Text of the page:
Potential reductions in crop yields are worrisome: The world is expected to need about 50 percent more food by 2050, the authors say, due to population growth and changing dietary trends in the developing world. So any yield reductions come against a backdrop of an overall need to increase production significantly through improved crop selections and farming methods, as well as expansion of farmland.

While heat and ozone can each damage plants independently, the factors also interact. For example, warmer temperatures significantly increase production of ozone from the reactions, in sunlight, of volatile organic compounds and nitrogen oxides. Because of these interactions, the team found that 46 percent of damage to soybean crops that had previously been attributed to heat is actually caused by increased ozone.

Under some scenarios, the researchers found that pollution-control measures could make a major dent in the expected crop reductions following climate change. For example, while global food production was projected to fall by 15 percent under one scenario, larger emissions decreases projected in an alternate scenario reduce that drop to 9 percent.

Air pollution is even more decisive in shaping undernourishment in the developing world, the researchers found: Under the more pessimistic air-quality scenario, rates of malnourishment might increase from 18 to 27 percent by 2050 about a 50 percent jump; under the more optimistic scenario, the rate would still increase, but that increase would almost be cut in half, they found.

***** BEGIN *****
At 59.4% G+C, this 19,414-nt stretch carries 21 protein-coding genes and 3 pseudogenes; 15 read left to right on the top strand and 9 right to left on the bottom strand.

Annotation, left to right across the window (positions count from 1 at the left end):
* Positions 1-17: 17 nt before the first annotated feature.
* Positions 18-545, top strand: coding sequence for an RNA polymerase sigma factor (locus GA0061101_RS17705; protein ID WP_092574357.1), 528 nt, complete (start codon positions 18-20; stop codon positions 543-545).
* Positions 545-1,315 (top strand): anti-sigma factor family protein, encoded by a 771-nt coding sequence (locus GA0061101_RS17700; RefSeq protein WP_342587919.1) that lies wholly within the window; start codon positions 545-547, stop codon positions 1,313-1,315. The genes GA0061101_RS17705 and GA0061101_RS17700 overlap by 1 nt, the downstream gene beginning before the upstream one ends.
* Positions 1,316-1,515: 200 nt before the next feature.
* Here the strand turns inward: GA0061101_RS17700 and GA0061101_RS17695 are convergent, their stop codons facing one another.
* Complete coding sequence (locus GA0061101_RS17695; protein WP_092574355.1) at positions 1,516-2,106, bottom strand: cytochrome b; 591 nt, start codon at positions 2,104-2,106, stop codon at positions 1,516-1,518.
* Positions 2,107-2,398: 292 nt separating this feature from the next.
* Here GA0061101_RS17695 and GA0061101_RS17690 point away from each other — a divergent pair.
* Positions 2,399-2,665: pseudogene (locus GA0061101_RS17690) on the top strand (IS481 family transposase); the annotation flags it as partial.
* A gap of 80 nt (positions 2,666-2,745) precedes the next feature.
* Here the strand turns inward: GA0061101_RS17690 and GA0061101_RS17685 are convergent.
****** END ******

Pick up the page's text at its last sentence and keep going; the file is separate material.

Agricultural production is "very sensitive to ozone pollution," Heald says, adding that these findings "show how important it is to think about the agricultural implications of air-quality regulations. Ozone is something that we understand the causes of, and the steps that need to be taken to improve air quality."


Contact: Kimberly Allen
Massachusetts Institute of Technology

Related biology news :

1. Mouse study: Natural birth may strengthen the immune system
2. USF study: Amphibians can acquire resistance to deadly fungus
3. New study: Ancient Arctic sharks tolerated brackish water 50 million years ago
4. Study: To address climate change, nothing substitutes for reducing CO2 emissions
5. Study: In wild yak society, moms are the real climbers
6. Study: Iron consumption can increase risk for heart disease